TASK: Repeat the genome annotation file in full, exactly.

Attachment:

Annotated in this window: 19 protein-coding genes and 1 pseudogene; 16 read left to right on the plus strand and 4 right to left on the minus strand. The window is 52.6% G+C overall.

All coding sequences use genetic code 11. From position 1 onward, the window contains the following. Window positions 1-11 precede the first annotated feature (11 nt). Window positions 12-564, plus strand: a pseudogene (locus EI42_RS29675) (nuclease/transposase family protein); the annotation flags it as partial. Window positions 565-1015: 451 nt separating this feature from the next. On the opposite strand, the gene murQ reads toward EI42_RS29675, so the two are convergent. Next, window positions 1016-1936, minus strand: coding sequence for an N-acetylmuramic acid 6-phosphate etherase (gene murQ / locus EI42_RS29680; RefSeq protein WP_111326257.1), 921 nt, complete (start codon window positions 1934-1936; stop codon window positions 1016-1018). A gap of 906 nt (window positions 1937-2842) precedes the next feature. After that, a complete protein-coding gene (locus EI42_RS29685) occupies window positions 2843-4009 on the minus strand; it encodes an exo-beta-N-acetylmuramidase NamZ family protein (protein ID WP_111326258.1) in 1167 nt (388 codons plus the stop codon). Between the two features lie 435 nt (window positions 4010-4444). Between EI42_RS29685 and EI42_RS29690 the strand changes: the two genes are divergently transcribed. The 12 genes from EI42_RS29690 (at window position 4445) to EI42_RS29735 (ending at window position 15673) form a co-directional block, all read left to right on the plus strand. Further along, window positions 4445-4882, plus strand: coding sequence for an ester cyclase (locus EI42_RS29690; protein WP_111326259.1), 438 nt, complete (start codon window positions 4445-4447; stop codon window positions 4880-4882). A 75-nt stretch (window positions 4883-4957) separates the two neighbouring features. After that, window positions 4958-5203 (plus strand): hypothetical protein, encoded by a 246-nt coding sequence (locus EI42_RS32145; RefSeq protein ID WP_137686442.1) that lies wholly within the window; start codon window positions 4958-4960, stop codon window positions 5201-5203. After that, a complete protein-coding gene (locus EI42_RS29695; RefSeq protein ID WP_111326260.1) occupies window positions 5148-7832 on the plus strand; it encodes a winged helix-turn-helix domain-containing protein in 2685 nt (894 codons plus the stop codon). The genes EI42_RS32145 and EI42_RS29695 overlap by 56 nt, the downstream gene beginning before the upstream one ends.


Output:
Annotated in this window: 19 protein-coding genes and 1 pseudogene; 16 read left to right on the plus strand and 4 right to left on the minus strand. The window is 52.6% G+C overall.

All coding sequences use genetic code 11. From position 1 onward, the window contains the following. Window positions 1-11 precede the first annotated feature (11 nt). Window positions 12-564, plus strand: a pseudogene (locus EI42_RS29675) (nuclease/transposase family protein); the annotation flags it as partial. Window positions 565-1015: 451 nt separating this feature from the next. On the opposite strand, the gene murQ reads toward EI42_RS29675, so the two are convergent. Next, window positions 1016-1936, minus strand: coding sequence for an N-acetylmuramic acid 6-phosphate etherase (gene murQ / locus EI42_RS29680; RefSeq protein WP_111326257.1), 921 nt, complete (start codon window positions 1934-1936; stop codon window positions 1016-1018). A gap of 906 nt (window positions 1937-2842) precedes the next feature. After that, a complete protein-coding gene (locus EI42_RS29685) occupies window positions 2843-4009 on the minus strand; it encodes an exo-beta-N-acetylmuramidase NamZ family protein (protein ID WP_111326258.1) in 1167 nt (388 codons plus the stop codon). Between the two features lie 435 nt (window positions 4010-4444). Between EI42_RS29685 and EI42_RS29690 the strand changes: the two genes are divergently transcribed. The 12 genes from EI42_RS29690 (at window position 4445) to EI42_RS29735 (ending at window position 15673) form a co-directional block, all read left to right on the plus strand. Further along, window positions 4445-4882, plus strand: coding sequence for an ester cyclase (locus EI42_RS29690; protein WP_111326259.1), 438 nt, complete (start codon window positions 4445-4447; stop codon window positions 4880-4882). A 75-nt stretch (window positions 4883-4957) separates the two neighbouring features. After that, window positions 4958-5203 (plus strand): hypothetical protein, encoded by a 246-nt coding sequence (locus EI42_RS32145; RefSeq protein ID WP_137686442.1) that lies wholly within the window; start codon window positions 4958-4960, stop codon window positions 5201-5203. After that, a complete protein-coding gene (locus EI42_RS29695; RefSeq protein ID WP_111326260.1) occupies window positions 5148-7832 on the plus strand; it encodes a winged helix-turn-helix domain-containing protein in 2685 nt (894 codons plus the stop codon). The genes EI42_RS32145 and EI42_RS29695 overlap by 56 nt, the downstream gene beginning before the upstream one ends.